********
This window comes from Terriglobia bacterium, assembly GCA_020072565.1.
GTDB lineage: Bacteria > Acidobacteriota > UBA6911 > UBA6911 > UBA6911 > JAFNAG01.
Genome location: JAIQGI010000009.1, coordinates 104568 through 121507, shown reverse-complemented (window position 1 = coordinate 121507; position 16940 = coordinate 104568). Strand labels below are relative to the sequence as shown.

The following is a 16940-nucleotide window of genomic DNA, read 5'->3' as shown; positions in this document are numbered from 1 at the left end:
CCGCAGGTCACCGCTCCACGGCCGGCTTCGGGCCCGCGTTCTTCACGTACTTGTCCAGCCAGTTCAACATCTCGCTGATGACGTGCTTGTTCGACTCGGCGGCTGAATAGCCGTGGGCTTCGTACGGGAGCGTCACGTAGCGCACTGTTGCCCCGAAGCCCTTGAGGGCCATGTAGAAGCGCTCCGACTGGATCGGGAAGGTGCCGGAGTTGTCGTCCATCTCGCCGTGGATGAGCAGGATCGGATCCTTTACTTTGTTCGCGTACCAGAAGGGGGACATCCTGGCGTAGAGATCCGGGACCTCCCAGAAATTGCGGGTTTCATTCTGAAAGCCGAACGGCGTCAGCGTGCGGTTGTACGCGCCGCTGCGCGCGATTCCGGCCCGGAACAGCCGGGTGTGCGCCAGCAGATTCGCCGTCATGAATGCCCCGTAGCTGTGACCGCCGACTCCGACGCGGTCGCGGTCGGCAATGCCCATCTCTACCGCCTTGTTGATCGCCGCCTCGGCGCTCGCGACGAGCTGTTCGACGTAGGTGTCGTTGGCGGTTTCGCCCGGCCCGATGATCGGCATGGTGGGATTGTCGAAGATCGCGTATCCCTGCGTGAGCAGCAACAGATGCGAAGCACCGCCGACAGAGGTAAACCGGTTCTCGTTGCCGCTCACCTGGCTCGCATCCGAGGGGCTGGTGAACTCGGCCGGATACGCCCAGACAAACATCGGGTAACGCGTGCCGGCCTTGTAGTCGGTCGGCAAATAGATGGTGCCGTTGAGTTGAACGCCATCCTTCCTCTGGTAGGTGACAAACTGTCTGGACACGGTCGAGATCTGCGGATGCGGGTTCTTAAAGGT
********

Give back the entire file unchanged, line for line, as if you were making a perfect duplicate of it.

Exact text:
This window comes from Terriglobia bacterium, assembly GCA_020072565.1.
GTDB lineage: Bacteria > Acidobacteriota > UBA6911 > UBA6911 > UBA6911 > JAFNAG01.
Genome location: JAIQGI010000009.1, coordinates 104568 through 121507, shown reverse-complemented (window position 1 = coordinate 121507; position 16940 = coordinate 104568). Strand labels below are relative to the sequence as shown.

The following is a 16940-nucleotide window of genomic DNA, read 5'->3' as shown; positions in this document are numbered from 1 at the left end:
CCGCAGGTCACCGCTCCACGGCCGGCTTCGGGCCCGCGTTCTTCACGTACTTGTCCAGCCAGTTCAACATCTCGCTGATGACGTGCTTGTTCGACTCGGCGGCTGAATAGCCGTGGGCTTCGTACGGGAGCGTCACGTAGCGCACTGTTGCCCCGAAGCCCTTGAGGGCCATGTAGAAGCGCTCCGACTGGATCGGGAAGGTGCCGGAGTTGTCGTCCATCTCGCCGTGGATGAGCAGGATCGGATCCTTTACTTTGTTCGCGTACCAGAAGGGGGACATCCTGGCGTAGAGATCCGGGACCTCCCAGAAATTGCGGGTTTCATTCTGAAAGCCGAACGGCGTCAGCGTGCGGTTGTACGCGCCGCTGCGCGCGATTCCGGCCCGGAACAGCCGGGTGTGCGCCAGCAGATTCGCCGTCATGAATGCCCCGTAGCTGTGACCGCCGACTCCGACGCGGTCGCGGTCGGCAATGCCCATCTCTACCGCCTTGTTGATCGCCGCCTCGGCGCTCGCGACGAGCTGTTCGACGTAGGTGTCGTTGGCGGTTTCGCCCGGCCCGATGATCGGCATGGTGGGATTGTCGAAGATCGCGTATCCCTGCGTGAGCAGCAACAGATGCGAAGCACCGCCGACAGAGGTAAACCGGTTCTCGTTGCCGCTCACCTGGCTCGCATCCGAGGGGCTGGTGAACTCGGCCGGATACGCCCAGACAAACATCGGGTAACGCGTGCCGGCCTTGTAGTCGGTCGGCAAATAGATGGTGCCGTTGAGTTGAACGCCATCCTTCCTCTGGTAGGTGACAAACTGTCTGGACACGGTCGAGATCTGCGGATGCGGGTTCTTAAAGGT